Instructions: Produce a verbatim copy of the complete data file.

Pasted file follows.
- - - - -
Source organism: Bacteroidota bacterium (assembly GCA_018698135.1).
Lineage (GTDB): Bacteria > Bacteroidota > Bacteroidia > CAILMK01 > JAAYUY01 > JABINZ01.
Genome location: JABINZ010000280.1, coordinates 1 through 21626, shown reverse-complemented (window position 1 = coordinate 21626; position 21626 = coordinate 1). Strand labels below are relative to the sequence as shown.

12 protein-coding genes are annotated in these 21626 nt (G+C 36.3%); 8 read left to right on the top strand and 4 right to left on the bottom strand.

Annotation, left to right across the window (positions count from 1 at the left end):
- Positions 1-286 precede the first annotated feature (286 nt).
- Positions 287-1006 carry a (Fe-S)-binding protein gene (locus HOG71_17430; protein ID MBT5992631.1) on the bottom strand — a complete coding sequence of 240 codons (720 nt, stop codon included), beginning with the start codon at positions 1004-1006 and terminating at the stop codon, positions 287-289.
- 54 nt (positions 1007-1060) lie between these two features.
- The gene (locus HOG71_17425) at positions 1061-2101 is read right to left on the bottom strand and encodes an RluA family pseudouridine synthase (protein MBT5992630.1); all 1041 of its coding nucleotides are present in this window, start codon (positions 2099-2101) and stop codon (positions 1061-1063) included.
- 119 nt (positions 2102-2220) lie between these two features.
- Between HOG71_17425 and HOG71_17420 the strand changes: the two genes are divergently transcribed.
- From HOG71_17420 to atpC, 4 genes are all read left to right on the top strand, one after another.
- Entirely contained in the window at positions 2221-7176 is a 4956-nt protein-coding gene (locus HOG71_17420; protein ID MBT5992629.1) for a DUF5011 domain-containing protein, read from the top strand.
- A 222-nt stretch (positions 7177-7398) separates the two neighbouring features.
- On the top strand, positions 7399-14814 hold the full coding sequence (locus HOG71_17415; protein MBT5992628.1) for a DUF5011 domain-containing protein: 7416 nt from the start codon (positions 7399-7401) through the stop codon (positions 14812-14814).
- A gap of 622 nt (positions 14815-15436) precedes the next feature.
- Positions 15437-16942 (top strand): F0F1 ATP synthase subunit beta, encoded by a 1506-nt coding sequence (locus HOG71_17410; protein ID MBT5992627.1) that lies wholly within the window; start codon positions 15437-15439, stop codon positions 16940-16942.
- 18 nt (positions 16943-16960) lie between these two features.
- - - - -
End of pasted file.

Source organism: Bacteroidota bacterium (assembly GCA_018698135.1).
Lineage (GTDB): Bacteria > Bacteroidota > Bacteroidia > CAILMK01 > JAAYUY01 > JABINZ01.
Genome location: JABINZ010000280.1, coordinates 1 through 21626, shown reverse-complemented (window position 1 = coordinate 21626; position 21626 = coordinate 1). Strand labels below are relative to the sequence as shown.

12 protein-coding genes are annotated in these 21626 nt (G+C 36.3%); 8 read left to right on the top strand and 4 right to left on the bottom strand.

Annotation, left to right across the window (positions count from 1 at the left end):
- Positions 1-286 precede the first annotated feature (286 nt).
- Positions 287-1006 carry a (Fe-S)-binding protein gene (locus HOG71_17430; protein ID MBT5992631.1) on the bottom strand — a complete coding sequence of 240 codons (720 nt, stop codon included), beginning with the start codon at positions 1004-1006 and terminating at the stop codon, positions 287-289.
- 54 nt (positions 1007-1060) lie between these two features.
- The gene (locus HOG71_17425) at positions 1061-2101 is read right to left on the bottom strand and encodes an RluA family pseudouridine synthase (protein MBT5992630.1); all 1041 of its coding nucleotides are present in this window, start codon (positions 2099-2101) and stop codon (positions 1061-1063) included.
- 119 nt (positions 2102-2220) lie between these two features.
- Between HOG71_17425 and HOG71_17420 the strand changes: the two genes are divergently transcribed.
- From HOG71_17420 to atpC, 4 genes are all read left to right on the top strand, one after another.
- Entirely contained in the window at positions 2221-7176 is a 4956-nt protein-coding gene (locus HOG71_17420; protein ID MBT5992629.1) for a DUF5011 domain-containing protein, read from the top strand.
- A 222-nt stretch (positions 7177-7398) separates the two neighbouring features.
- On the top strand, positions 7399-14814 hold the full coding sequence (locus HOG71_17415; protein MBT5992628.1) for a DUF5011 domain-containing protein: 7416 nt from the start codon (positions 7399-7401) through the stop codon (positions 14812-14814).
- A gap of 622 nt (positions 14815-15436) precedes the next feature.
- Positions 15437-16942 (top strand): F0F1 ATP synthase subunit beta, encoded by a 1506-nt coding sequence (locus HOG71_17410; protein ID MBT5992627.1) that lies wholly within the window; start codon positions 15437-15439, stop codon positions 16940-16942.
- 18 nt (positions 16943-16960) lie between these two features.